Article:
Risk of depression increased by use of prescription pain killers

DepressionAccording to the latest research, the use of opioid analgesics has quintupled in recent years.  The use of these drugs has now been linked to the development of depression, particularly when taken over a long period of time. This group of drugs includes codeine, morphine, and oxycodone.

A study showed that  subjects who  took the drugs for 90 to 180 days had a 25 percent increased risk of depression, & those who took opioids for 180 days or longer were at a 53 percent increased risk of developing depression compared to those who did not. These are very significant results, clearly showing that with longer exposure to pain killers, comes a higher risk of experiencing depression.[1]

Pain killers typically work on the brain rather than on the nerves, reducing inflammation and prostaglandins. These drugs can create a temporary state of euphoria that leads to physical dependence. It is thought that opioid use in particular, may reset the brain’s reward parameters to a higher level, so that the threshold for a person to gain enjoyment from other activities may be harder to reach.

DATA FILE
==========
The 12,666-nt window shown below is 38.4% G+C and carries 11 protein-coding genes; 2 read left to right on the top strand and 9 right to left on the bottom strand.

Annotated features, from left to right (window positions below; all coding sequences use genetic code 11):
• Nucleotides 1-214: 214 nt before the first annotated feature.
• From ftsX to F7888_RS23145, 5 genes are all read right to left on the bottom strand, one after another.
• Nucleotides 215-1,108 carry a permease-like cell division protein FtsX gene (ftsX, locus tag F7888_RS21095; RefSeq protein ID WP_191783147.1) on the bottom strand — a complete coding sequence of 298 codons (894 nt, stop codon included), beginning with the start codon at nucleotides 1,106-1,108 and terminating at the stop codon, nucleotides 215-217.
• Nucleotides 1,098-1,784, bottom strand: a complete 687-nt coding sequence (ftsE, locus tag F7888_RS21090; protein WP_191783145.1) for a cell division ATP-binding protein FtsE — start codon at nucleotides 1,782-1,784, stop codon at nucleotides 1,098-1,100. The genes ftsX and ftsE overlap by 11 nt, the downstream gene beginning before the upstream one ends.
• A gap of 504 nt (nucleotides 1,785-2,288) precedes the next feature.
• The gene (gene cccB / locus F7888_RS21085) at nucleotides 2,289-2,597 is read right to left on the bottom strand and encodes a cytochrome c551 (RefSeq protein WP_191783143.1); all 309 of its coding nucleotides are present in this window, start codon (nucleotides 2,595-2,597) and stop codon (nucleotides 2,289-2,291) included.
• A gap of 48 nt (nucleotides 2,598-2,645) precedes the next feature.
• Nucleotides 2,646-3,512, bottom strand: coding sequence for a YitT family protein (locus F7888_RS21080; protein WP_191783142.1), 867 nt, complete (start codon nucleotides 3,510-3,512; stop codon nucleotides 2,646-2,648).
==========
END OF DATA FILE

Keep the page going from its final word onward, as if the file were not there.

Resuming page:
Opioid analgesics are mainly used for relief from chronic pain, but there are better ways to manage it. Pain is caused by inflammation, and inflammation is manageable.

Simple things like a change of diet, removal of processed foods, or quitting smoking can reduce inflammation in the body. There are herbal remedies that can be used for analgesia, whilst treating the specific condition. For example, there are various herbs that can be used to treat arthritis, and even chronic pain conditions like neuralgia can be treated with a combination of minerals and herbs where appropriate. Boswellia and Curcumin are just two of the herbs that have been successfully used to treat inflammation and pain.

Gentle exercise can get stiff joints moving, and the application of a heat or cold pack can be fantastic for localised pain.

Focusing on the cause of the pain for treatment, rather than treating the symptoms (in this case, pain), will create longer lasting results, and help to promote general health and well-being.


[1] Scherrer, J.F et al. Prescription Opioid Analgesics Increase the Risk of Depression. J Gen Intern Med. 2013 Oct 29